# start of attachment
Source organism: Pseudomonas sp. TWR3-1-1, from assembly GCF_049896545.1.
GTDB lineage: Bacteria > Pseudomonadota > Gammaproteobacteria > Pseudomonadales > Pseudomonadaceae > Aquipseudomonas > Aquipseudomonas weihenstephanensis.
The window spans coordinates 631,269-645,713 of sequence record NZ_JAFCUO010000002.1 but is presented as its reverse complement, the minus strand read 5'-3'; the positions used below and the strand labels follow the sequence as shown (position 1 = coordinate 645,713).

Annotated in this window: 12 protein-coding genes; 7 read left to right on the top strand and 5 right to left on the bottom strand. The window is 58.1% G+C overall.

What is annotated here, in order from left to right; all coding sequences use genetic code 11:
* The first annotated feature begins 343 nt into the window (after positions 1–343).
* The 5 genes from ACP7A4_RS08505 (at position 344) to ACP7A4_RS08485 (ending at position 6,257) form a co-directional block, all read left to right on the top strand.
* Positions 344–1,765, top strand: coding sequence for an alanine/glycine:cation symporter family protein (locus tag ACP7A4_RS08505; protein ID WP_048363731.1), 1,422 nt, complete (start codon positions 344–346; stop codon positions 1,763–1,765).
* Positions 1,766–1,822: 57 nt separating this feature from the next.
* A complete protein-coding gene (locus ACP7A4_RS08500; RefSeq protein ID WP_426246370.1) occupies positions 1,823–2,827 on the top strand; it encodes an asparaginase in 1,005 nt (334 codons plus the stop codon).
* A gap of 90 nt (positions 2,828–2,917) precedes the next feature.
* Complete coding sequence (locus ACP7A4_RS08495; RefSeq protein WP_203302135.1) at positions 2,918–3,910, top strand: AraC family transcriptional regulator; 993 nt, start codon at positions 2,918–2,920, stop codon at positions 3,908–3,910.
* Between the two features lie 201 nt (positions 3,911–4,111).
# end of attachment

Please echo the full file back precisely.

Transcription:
Source organism: Pseudomonas sp. TWR3-1-1, from assembly GCF_049896545.1.
GTDB lineage: Bacteria > Pseudomonadota > Gammaproteobacteria > Pseudomonadales > Pseudomonadaceae > Aquipseudomonas > Aquipseudomonas weihenstephanensis.
The window spans coordinates 631,269-645,713 of sequence record NZ_JAFCUO010000002.1 but is presented as its reverse complement, the minus strand read 5'-3'; the positions used below and the strand labels follow the sequence as shown (position 1 = coordinate 645,713).

Annotated in this window: 12 protein-coding genes; 7 read left to right on the top strand and 5 right to left on the bottom strand. The window is 58.1% G+C overall.

What is annotated here, in order from left to right; all coding sequences use genetic code 11:
* The first annotated feature begins 343 nt into the window (after positions 1–343).
* The 5 genes from ACP7A4_RS08505 (at position 344) to ACP7A4_RS08485 (ending at position 6,257) form a co-directional block, all read left to right on the top strand.
* Positions 344–1,765, top strand: coding sequence for an alanine/glycine:cation symporter family protein (locus tag ACP7A4_RS08505; protein ID WP_048363731.1), 1,422 nt, complete (start codon positions 344–346; stop codon positions 1,763–1,765).
* Positions 1,766–1,822: 57 nt separating this feature from the next.
* A complete protein-coding gene (locus ACP7A4_RS08500; RefSeq protein ID WP_426246370.1) occupies positions 1,823–2,827 on the top strand; it encodes an asparaginase in 1,005 nt (334 codons plus the stop codon).
* A gap of 90 nt (positions 2,828–2,917) precedes the next feature.
* Complete coding sequence (locus ACP7A4_RS08495; RefSeq protein WP_203302135.1) at positions 2,918–3,910, top strand: AraC family transcriptional regulator; 993 nt, start codon at positions 2,918–2,920, stop codon at positions 3,908–3,910.
* Between the two features lie 201 nt (positions 3,911–4,111).